While I don't know _why, and I'm not part of the Ruby community, I have been aware of him and even read his Poignant Guide some time ago. He came across as a very creative and interesting character and I'm sure he was a credit to the Ruby community. He appears to have written alot of interesting code and been very good at promoting Ruby, both online and at conferences. So to me it seems strange to read some the "investigation" work going to try and understand why he has disappeared.

Some have suggested something serious has happened, and perhaps he had implemented a Dead Man's Switch, while others have summised that with having his birth name "outed" publicly recently, he just felt the intrusion into his personal life was too much. Whatever has happened I think it's sad that there seems to be lots of negative reaction to the situation. Of all the comments and articles I've read, only John Resig's Eulogy to _why seems to be in anyway a thought provoking hope that all is well the person.

Several people believe that he has taken it as a personal insult that someone has decided to research his birth name, and then publish it publicly. Whether this is true or not, I don't know, but it did make me think about how people treat those of us with an unusual online identity, that we happen to use in person too. One person struck as rather insensitive, as he acknowledged that after discovering something about _why's personal life, _why had asked him to keep it private. With the current wave of discussion, that person saw fit to announce it to the world, so they could show a bit of one-up-manship.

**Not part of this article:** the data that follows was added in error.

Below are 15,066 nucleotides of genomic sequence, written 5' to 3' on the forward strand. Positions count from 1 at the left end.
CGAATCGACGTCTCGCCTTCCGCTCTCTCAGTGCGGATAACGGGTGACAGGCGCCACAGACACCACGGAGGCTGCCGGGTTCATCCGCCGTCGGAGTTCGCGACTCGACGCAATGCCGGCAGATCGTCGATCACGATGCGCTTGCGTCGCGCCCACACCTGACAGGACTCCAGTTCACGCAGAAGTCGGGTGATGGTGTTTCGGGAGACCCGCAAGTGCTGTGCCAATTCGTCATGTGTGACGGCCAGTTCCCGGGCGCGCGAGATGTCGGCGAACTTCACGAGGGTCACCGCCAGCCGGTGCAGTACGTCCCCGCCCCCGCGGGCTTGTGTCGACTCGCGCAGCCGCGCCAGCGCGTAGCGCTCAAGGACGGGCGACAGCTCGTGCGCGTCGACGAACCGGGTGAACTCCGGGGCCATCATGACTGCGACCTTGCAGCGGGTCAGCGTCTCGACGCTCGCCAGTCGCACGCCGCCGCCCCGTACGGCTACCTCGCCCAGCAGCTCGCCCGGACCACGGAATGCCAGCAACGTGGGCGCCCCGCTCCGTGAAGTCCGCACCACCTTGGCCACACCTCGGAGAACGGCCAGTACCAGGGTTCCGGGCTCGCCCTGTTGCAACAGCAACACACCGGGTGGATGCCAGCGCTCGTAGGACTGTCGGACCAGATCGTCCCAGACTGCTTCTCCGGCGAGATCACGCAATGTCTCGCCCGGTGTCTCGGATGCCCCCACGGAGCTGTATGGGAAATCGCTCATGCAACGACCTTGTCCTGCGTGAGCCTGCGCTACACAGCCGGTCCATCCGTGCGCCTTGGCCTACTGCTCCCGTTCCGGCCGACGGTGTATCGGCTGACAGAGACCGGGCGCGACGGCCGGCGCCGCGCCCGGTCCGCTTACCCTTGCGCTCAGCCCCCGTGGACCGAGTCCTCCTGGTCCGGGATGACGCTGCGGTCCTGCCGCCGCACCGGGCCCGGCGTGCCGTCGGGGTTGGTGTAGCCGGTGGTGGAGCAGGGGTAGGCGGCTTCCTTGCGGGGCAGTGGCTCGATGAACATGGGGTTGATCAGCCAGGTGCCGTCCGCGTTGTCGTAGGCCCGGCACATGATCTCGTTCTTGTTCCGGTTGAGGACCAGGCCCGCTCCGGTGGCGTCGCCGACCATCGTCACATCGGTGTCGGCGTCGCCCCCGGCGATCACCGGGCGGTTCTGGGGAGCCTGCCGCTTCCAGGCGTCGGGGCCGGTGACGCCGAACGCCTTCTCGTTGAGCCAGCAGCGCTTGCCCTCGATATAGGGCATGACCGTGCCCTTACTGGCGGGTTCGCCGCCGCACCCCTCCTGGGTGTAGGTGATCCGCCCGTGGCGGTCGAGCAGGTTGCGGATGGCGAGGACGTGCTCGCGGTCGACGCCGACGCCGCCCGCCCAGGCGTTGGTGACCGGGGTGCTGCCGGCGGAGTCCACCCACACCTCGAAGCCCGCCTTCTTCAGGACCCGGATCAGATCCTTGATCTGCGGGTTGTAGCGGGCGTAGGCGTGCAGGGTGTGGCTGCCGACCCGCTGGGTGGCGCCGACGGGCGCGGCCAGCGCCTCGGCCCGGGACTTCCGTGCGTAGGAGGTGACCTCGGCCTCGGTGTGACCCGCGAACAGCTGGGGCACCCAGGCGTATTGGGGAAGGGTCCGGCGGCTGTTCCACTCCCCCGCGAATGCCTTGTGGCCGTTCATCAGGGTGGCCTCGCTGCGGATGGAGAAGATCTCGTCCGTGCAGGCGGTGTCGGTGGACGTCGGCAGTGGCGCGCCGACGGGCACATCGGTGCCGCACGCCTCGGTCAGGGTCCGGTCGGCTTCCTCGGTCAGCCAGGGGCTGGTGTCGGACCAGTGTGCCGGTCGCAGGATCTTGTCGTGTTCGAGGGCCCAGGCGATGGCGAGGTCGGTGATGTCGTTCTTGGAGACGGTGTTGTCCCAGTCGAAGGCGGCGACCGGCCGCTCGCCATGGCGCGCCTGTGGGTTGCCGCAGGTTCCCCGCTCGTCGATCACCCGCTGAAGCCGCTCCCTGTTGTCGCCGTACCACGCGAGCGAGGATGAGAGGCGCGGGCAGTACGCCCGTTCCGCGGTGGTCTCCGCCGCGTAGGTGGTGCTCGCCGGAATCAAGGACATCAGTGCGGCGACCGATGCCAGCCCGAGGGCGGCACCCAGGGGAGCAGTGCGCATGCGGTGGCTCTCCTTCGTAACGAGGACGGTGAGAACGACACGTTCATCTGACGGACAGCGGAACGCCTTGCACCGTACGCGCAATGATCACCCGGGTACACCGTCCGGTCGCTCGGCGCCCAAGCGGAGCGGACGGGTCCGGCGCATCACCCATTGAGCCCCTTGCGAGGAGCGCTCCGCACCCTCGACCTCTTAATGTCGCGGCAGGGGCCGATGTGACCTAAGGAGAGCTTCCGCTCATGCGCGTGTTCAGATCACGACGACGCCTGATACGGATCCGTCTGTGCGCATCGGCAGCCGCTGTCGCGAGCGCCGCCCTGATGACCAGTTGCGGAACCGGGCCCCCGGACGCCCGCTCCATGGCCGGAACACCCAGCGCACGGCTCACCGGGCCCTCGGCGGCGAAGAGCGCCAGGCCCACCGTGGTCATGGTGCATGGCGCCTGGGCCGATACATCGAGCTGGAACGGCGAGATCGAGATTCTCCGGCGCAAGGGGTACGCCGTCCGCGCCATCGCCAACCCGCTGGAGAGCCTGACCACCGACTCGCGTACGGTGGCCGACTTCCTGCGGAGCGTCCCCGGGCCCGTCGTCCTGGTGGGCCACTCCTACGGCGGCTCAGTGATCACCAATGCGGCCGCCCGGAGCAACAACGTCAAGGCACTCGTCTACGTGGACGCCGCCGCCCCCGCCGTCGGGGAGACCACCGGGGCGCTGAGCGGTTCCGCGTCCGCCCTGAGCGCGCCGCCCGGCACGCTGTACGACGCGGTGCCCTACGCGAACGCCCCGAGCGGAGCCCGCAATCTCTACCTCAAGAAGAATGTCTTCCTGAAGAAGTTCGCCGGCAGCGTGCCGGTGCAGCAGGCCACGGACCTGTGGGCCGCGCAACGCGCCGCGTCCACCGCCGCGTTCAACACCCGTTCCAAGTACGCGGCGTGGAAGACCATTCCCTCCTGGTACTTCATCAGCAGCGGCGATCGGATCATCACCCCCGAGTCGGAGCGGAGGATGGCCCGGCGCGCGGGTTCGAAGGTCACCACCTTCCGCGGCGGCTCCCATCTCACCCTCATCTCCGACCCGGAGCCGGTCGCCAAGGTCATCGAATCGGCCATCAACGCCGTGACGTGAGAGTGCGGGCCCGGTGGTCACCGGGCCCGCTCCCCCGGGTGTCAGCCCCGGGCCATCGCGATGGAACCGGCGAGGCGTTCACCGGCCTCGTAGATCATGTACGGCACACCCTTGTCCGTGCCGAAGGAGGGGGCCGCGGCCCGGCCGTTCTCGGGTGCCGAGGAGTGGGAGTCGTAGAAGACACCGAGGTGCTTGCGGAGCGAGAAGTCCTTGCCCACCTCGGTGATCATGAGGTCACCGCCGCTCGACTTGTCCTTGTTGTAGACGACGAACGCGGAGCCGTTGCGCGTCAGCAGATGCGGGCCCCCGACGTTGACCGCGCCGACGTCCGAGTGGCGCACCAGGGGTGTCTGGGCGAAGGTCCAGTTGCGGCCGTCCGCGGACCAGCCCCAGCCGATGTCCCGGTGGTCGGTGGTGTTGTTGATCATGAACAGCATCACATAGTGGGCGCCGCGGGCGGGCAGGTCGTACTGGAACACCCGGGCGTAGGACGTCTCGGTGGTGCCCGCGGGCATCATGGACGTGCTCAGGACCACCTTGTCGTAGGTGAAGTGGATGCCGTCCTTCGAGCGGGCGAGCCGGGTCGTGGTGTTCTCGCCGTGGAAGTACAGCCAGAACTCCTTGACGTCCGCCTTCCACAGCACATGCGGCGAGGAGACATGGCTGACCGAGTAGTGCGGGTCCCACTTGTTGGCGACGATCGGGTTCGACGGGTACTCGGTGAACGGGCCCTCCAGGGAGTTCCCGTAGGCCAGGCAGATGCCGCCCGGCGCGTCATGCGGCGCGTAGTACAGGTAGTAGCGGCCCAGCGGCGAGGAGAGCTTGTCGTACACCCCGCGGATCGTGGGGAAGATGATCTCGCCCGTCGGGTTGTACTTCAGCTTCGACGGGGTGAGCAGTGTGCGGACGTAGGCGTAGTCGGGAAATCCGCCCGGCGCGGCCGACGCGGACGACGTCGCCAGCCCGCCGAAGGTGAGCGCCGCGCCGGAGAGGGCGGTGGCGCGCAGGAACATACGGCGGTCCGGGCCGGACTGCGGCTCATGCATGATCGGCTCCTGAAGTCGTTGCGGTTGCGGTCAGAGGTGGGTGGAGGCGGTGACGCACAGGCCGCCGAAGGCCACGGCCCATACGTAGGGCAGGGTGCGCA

In all the time I've known of him, I've only ever known _why by his pen name, and like many others have never felt the need to know his birth name. In the Perl community there are three prominent characters to use an unusual identity both online and in person. chromatic, Abigail and myself. While I've been told the birth names of chromatic and Abigail, I've long since forgotten them as to me their pen names are who they what to be identified as. For myself, I've never gone to great lengths to hide my name, but my pen name is how I prefer to be known. My birth name is for my family (although even some of them refer to me as Barbie) and the tax man.

Once I sent a mail from a work account that included my birth name, to a friend in the Perl community. I received a reply asking if I could send from my personal account in future, as seeing my birth name had confused the hell out of the recipient and took a little while to suddenly realise it was me :) Another friend on discovering my birth name by way of a slip up online, felt the need to alert me, so that i could hide it. It seems some people actually quite like me having an unusual identity.